Jeremy Lin is among the established NBA players who went through a lot of struggles before carving a name in the league. The Brooklyn Nets point guard recently took a break from his preparations for the 2016-17 NBA season and joined the New Yorker Festival to talk about his humble beginnings.
Lin's Life Before NBA
Per NextShark, Lin shared at the event's Q&A session that he was a graduating student in Harvard when his parents, Lin Gie-Ming and Shirley Lin, got laid off from their jobs. As a student who aspired to make it in the NBA draft, he recalled that he did not even have enough money to buy food.
Lin narrated that he would eat a $5-footlong at Subway every day to save money. The 28-year-old point guard added he would often choose to not to eat that much because he was trying to save his parents' money.
His Mom's Sacrifice for His NBA Dream
Lin narrated he told his mother that he wanted to try playing in the NBA after graduating from Harvard. His mother, who was jobless at time, immediately showed support to his dreams and even committed to finance his training for two years.
"She was like 'I don't want you to be half full, you're training. I want you to be full,'" Lin recalled his mother's words. He stressed his mother agreed to his condition that he would be on his own if things will not work after two years.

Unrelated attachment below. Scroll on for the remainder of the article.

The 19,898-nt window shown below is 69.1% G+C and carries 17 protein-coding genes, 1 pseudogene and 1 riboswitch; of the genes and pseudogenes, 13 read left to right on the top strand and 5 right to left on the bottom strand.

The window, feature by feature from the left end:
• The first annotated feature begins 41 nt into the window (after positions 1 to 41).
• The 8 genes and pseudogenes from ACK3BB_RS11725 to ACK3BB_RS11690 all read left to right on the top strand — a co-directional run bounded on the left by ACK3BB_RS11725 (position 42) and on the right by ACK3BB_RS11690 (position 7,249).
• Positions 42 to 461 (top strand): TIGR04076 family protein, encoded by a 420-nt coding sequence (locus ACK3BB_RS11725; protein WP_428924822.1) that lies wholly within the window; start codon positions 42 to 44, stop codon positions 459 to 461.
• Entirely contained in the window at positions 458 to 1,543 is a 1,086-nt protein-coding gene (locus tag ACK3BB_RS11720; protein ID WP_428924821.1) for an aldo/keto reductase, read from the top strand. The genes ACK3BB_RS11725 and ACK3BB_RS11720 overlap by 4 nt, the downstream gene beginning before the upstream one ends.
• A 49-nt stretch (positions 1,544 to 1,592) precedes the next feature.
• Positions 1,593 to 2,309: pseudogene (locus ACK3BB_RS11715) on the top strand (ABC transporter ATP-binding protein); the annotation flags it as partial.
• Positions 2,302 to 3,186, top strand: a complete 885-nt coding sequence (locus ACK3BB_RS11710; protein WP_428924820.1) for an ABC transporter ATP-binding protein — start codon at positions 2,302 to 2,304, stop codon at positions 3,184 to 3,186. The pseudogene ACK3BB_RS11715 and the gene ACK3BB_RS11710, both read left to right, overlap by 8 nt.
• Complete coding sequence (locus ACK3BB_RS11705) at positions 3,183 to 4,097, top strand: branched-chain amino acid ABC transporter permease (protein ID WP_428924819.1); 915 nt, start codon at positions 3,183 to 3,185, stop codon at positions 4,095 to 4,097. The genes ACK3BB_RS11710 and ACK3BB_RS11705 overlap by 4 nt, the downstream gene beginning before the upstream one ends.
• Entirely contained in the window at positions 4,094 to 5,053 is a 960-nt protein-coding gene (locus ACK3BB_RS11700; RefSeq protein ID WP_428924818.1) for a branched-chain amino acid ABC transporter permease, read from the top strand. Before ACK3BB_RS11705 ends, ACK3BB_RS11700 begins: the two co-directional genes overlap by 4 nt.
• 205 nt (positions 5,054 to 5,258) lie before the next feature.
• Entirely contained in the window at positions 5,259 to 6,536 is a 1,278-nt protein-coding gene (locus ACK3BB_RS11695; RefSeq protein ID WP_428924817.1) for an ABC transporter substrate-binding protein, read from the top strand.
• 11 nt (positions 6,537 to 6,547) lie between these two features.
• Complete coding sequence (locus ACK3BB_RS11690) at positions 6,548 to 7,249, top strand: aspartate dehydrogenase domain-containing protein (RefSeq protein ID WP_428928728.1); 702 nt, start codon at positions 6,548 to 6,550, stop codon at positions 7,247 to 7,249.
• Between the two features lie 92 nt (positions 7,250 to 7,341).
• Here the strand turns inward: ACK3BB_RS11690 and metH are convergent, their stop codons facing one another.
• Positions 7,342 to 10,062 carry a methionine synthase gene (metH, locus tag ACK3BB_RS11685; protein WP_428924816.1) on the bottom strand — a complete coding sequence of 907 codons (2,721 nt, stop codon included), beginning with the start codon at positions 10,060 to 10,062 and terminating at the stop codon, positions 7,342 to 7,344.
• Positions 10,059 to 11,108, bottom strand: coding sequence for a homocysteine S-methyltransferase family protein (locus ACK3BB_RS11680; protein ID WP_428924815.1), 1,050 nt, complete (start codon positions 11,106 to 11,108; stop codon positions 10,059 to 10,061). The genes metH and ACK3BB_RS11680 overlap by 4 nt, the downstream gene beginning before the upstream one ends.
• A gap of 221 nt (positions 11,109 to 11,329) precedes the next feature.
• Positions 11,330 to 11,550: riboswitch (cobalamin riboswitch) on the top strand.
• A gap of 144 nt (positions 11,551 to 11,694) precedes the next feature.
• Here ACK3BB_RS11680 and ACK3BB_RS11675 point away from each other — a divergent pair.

Lin shared that he initially did not have an idea where his mother got the money to support his preparations for the NBA draft. Later on, he found out that his mom took money out of her 401K, something not many Asian immigrant parents would do.
The Harvard graduate emphasized he made it in the league because of the support and love from his family. He said that he was able to pursue his NBA dream and achieve something unconventional because of them.
Lin's NBA Journey Continues
Lin failed to make it in the 2010 NBA draft and was only offered with an invitation to play in the Summer League. After some struggles, he turned a household name in 2012 after igniting the Linsanity euphoria with the New York Knicks.
After he left the Knicks in 2012, the Ivy League player struggled again to find a fitting role as he transferred from one team to another. Last season, he had a nice bounce-back year with the Charlotte Hornets, averaging 11.7 points, 3.2 rebounds and 3.0 assists per game as backup point guard. He inked a three-year $38-million contract with the Nets last summer.